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Four Habits That Can Damage Your Mutual Fund Portfolio

While mutual fund investing is relatively simple in principle, there are in fact a few all too common mistakes that can wreak havoc on your portfolio and negate your chances of making good returns from them. Be careful to not make these mistakes.

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Mutual Funds have been designed to make investing simple. The efforts involved in conducting rigorous research, predicting future economic trends and selecting stocks are effectively delegated by Mutual Fund investors to the Fund Management team of the asset management company. While mutual fund investing is relatively simple in principle, there are in fact a few all too common mistakes that can wreak havoc on your portfolio and negate your chances of making good returns from them. Be careful to not make these mistakes.

Not following an Asset Allocation strategy
However high or low the stock markets are headed, going all out into equity funds isn’t a good idea. Neither is being steadfastly risk averse and allocating all your money to debt funds! Instead, take a risk profiling quiz and determine your ideal asset allocation (percentage of equity and percentage of debt) based on your unique situation.

Your ideal asset allocation may vary depending upon the state of the stock markets too. For instance, if markets are deeply undervalued, even low risk investors may want to have at least 30% of their assets in Equity Funds. What’s important is to have a well thought out, rational asset allocation plan – and sticking to it.

Churn & Burn
By and large, your mutual fund portfolio is meant to be relatively passive. You do not necessarily need to churn your portfolio every couple of months and replace your existing funds with different funds, or especially NFO’s (New Fund Offers) which may have higher expense ratios and no previous track records of performance. If your advisor is recommending frequent churns, this probably isn’t in your interest.

Remember that your Fund Manager is, in fact, managing your portfolio dynamically and using his research workforce and intellect to have you in the best possible stocks at any given point of time. Attempting to ‘manage the manager’ will create very little value addition, if any. It could also create tax inefficiencies and lead to losses in your portfolio, if you’re unlucky.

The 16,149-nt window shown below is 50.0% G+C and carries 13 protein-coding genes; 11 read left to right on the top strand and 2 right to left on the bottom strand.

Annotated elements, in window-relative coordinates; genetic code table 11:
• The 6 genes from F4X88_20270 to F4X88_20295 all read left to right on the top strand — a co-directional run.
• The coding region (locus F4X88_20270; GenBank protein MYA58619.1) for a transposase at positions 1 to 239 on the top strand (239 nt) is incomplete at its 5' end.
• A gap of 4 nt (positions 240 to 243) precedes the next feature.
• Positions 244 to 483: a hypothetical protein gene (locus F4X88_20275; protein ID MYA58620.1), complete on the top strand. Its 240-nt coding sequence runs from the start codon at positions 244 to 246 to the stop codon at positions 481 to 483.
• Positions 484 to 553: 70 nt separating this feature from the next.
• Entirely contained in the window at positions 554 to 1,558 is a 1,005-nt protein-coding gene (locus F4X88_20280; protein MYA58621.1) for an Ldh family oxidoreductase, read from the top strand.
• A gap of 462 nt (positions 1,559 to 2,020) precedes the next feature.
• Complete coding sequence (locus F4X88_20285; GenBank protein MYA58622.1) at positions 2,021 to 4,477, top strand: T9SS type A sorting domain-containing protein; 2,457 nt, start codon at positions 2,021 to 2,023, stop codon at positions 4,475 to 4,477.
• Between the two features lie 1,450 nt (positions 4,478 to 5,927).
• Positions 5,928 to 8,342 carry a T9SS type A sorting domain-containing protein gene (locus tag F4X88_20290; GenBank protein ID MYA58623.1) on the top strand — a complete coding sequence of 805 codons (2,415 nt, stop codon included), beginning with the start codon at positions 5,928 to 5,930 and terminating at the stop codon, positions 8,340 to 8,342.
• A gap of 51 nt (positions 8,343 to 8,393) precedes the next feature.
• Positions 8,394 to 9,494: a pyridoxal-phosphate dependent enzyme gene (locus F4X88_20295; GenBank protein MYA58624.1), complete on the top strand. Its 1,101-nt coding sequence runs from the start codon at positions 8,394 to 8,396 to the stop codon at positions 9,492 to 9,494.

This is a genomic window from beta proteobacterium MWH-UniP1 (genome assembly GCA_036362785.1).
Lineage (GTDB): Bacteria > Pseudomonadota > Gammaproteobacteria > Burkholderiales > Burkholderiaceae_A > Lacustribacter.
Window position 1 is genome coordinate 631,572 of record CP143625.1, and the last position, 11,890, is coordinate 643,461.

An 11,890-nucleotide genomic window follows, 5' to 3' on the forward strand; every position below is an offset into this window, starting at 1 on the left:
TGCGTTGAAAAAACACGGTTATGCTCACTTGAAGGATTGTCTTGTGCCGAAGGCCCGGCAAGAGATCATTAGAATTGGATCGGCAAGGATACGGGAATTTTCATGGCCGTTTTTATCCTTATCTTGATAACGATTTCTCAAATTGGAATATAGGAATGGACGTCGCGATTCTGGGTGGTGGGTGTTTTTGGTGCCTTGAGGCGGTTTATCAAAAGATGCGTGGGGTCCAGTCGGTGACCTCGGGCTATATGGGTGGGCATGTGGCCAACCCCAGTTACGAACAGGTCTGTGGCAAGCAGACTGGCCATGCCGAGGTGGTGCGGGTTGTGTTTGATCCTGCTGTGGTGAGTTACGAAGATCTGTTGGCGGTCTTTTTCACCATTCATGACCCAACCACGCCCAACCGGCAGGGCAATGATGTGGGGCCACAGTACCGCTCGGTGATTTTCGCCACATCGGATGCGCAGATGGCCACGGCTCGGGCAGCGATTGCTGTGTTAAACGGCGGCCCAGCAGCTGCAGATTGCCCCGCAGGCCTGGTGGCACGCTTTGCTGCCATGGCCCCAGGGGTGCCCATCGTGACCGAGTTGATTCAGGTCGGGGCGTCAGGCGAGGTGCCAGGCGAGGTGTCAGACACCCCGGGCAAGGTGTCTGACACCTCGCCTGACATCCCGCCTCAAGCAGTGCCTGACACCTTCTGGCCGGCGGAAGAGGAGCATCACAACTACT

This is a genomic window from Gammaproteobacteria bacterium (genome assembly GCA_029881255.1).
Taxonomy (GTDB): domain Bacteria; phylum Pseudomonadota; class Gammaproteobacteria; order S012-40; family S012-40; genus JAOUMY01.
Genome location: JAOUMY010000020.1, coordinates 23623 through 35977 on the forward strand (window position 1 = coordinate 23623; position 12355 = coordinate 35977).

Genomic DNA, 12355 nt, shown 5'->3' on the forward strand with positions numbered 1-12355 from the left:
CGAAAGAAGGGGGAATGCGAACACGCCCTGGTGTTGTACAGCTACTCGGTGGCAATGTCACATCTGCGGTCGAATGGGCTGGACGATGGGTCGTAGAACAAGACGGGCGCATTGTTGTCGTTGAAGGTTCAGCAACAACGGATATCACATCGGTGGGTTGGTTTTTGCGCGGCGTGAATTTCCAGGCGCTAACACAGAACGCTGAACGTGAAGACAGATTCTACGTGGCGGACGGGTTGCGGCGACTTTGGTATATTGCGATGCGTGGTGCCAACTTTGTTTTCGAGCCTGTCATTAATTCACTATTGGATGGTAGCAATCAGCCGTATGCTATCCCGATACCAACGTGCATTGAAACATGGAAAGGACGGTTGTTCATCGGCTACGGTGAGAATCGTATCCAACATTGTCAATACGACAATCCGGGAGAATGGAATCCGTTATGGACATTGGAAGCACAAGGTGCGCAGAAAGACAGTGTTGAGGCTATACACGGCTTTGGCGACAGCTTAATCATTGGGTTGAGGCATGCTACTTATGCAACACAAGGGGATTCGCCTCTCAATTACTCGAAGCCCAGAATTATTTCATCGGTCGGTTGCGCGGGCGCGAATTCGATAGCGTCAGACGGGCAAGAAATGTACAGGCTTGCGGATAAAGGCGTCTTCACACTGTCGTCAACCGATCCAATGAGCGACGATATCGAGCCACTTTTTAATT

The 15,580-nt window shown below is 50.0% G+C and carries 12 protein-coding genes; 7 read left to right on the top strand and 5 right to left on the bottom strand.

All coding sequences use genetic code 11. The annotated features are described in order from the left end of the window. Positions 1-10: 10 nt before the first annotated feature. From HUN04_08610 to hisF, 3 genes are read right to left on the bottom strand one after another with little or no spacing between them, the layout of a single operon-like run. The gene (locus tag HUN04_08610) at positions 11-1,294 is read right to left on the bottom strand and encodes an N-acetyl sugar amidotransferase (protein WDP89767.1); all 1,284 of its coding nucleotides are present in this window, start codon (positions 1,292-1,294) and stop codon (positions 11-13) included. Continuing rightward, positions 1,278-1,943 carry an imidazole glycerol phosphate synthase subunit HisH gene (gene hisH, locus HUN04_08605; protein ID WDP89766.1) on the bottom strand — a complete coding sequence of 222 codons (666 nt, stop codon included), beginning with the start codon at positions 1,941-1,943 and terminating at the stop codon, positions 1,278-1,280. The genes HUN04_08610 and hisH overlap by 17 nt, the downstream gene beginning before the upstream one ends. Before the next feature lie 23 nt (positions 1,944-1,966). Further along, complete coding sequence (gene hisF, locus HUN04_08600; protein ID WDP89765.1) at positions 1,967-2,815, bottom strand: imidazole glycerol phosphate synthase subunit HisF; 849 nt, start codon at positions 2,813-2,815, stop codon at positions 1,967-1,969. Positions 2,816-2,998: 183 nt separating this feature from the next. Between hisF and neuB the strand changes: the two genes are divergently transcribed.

Not reviewing it periodically
The converse of the ‘churn and burn’ trap is the super-passive approach of not rebalancing your portfolio at all. Remember that market movements will distort your ideal asset allocation, and it’s a wise idea to go back to your portfolio once a year and check whether you’re not skewed in either direction. You could do this on your portfolio anniversary, once a year on a specific date, or depending upon market triggers (such as when the Nifty PE Ratio dips below or crosses a certain level).

Being too passive may lead to an accumulation of ‘has been’ funds in your portfolio. Many funds perform well for a time, and then they either become unwieldy or a systemic change in the asset manager leads to extended bouts of underperformance. It’s important to go back to your portfolio with the support of a qualified Advisor, and weed out these underperformers.

Having a Scattered Portfolio
There are no medals for owning tens of mutual funds; only to eventually lose track of them as monitoring them just became too tedious.

A single Equity Mutual Fund scheme is likely to be investing into 50-75 different stocks, so there’s really no point in owning several funds.

In fact, studies have shown that diversification benefits taper off beyond a point and start affecting your portfolio negatively after a point. It’s better to draw the line at 5 to 7 funds in each category (equity and debt) at all points of time. If you have a very large portfolio, you may want to extend this number to a ceiling limit of ten funds in each category, but going beyond that will just work to your detriment.


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mutual fund Mutual Fund Portfolio